Diagnosis and Testing
How do I get my child tested for Angelman syndrome?
If you are concerned that your child may have Angelman syndrome, it is important to speak to your child's doctor. Referral to a specialist, such as a geneticist, can be helpful to see whether your child's symptoms fit with a clinical diagnosis of Angelman syndrome (i.e. a diagnosis based on physical, health, and developmental features). If Angelman syndrome is a possibility, a geneticist or genetic counselor can recommend which type of genetic testing would be most appropriate for your child based on his or her symptoms. It is possible that more than one type of genetic test will be required before the genetic diagnosis can be made. These tests are usually performed on a blood sample obtained from your child and include:
- DNA methylation analysis - this test is used to see whether there is a problem with the imprinting of the UBE3A gene. Individuals who have a deletion of the maternal copy of UBE3A, two paternal copies of UBE3A, or an imprinting center defect will have an abnormal result (~80% of all individuals with Angelman syndrome). DNA methylation analysis does not detect the type of genetic problem present, so to additional testing is needed to identify the actual genetic change. A deletion of the maternally-inherited copy of UBE3A is the most common cause, and may be identified using fluorescence in situ hybridization (FISH), a PCR-based analysis or chromosomal microarray analysis. If no maternal deletion is identified, the next step is usually to test for paternal uniparental disomy (UPD). If paternal UPD is not detected, the cause is thought to be due to an imprinting defect.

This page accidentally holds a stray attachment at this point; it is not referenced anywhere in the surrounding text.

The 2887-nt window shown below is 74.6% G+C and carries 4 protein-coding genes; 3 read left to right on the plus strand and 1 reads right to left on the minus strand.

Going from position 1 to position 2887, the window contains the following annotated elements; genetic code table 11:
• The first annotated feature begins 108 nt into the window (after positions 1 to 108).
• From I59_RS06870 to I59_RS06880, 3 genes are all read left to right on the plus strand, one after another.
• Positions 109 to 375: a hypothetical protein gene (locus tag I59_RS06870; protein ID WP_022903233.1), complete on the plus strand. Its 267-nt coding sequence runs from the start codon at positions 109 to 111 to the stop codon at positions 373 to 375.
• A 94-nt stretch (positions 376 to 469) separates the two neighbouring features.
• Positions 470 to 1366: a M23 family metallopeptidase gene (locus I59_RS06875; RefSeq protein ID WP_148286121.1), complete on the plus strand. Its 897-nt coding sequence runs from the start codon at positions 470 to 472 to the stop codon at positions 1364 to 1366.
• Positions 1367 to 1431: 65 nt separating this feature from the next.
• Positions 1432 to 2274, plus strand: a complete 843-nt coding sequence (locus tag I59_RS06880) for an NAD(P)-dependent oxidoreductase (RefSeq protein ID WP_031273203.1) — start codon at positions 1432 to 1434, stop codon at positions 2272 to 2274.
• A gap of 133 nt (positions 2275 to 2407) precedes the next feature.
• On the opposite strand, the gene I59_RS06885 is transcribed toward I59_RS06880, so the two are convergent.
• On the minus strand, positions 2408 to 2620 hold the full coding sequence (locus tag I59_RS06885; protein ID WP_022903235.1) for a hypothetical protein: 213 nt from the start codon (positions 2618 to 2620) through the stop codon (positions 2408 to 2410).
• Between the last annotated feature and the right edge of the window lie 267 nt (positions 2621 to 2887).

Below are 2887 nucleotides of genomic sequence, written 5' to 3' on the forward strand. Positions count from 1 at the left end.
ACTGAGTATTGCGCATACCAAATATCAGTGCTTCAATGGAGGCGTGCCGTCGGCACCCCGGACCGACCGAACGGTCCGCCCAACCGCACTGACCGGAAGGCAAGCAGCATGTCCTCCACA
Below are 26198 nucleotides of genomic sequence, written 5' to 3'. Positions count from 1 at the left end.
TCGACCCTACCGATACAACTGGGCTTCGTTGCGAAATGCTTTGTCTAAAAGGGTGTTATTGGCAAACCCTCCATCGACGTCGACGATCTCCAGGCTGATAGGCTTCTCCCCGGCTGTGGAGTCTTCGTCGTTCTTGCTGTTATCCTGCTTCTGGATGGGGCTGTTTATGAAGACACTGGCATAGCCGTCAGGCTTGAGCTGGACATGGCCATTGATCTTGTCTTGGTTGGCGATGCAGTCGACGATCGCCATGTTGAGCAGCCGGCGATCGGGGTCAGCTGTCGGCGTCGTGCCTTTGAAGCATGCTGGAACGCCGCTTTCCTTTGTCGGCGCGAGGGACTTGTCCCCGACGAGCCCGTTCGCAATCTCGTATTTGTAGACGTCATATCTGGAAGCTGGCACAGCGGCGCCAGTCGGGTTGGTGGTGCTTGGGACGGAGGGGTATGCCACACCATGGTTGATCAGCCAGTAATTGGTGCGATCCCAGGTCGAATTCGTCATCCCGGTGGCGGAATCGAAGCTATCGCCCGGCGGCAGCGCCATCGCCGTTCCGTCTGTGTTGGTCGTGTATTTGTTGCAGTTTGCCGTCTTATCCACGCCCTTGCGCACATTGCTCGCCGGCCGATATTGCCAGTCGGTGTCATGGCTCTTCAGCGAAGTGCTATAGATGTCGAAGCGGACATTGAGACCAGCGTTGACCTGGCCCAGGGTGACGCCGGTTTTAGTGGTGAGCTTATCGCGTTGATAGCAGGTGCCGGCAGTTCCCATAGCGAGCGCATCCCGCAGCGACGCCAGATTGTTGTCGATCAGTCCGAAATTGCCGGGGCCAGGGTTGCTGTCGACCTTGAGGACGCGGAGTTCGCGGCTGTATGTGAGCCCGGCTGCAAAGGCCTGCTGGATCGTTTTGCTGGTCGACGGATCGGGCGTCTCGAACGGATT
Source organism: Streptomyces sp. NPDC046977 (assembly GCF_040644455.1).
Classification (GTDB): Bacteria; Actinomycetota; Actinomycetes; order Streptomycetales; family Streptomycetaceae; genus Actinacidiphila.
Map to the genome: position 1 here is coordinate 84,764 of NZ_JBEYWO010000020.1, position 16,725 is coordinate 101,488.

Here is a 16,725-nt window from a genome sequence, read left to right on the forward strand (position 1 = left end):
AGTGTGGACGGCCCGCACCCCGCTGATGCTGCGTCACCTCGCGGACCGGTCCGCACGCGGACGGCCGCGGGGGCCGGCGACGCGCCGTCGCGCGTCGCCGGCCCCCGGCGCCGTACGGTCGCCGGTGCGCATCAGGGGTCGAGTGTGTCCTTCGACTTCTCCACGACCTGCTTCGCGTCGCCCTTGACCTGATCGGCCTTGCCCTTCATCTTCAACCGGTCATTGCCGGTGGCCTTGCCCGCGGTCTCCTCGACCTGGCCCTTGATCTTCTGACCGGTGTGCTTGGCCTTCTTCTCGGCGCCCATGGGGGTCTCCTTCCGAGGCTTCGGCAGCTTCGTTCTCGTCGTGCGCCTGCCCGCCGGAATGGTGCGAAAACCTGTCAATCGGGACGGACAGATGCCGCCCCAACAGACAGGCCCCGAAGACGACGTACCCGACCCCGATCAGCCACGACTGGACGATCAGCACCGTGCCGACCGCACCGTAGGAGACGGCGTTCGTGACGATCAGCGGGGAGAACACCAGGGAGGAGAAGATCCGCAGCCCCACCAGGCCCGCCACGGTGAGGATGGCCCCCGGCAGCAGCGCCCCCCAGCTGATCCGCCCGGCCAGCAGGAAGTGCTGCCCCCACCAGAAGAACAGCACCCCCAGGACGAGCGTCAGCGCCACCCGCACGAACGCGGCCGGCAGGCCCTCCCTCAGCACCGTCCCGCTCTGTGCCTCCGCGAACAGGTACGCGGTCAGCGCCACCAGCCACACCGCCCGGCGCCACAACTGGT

- Sequence analysis of UBE3A - If the methylation analysis is normal, it is possible that there a genetic change affecting UBE3A. Based on your child's symptoms, the doctor may order a test just for UBE3A, or one that includes UBE3A as part of a panel of genes.
- To find a genetic professional near you who can discuss genetic testing, visit the following two sites: A medical geneticist can be found by asking your doctor for a referral or looking on the American College of Medical Geneticists website. Genetic counselors can be found on the National Society of Genetic Counselors website.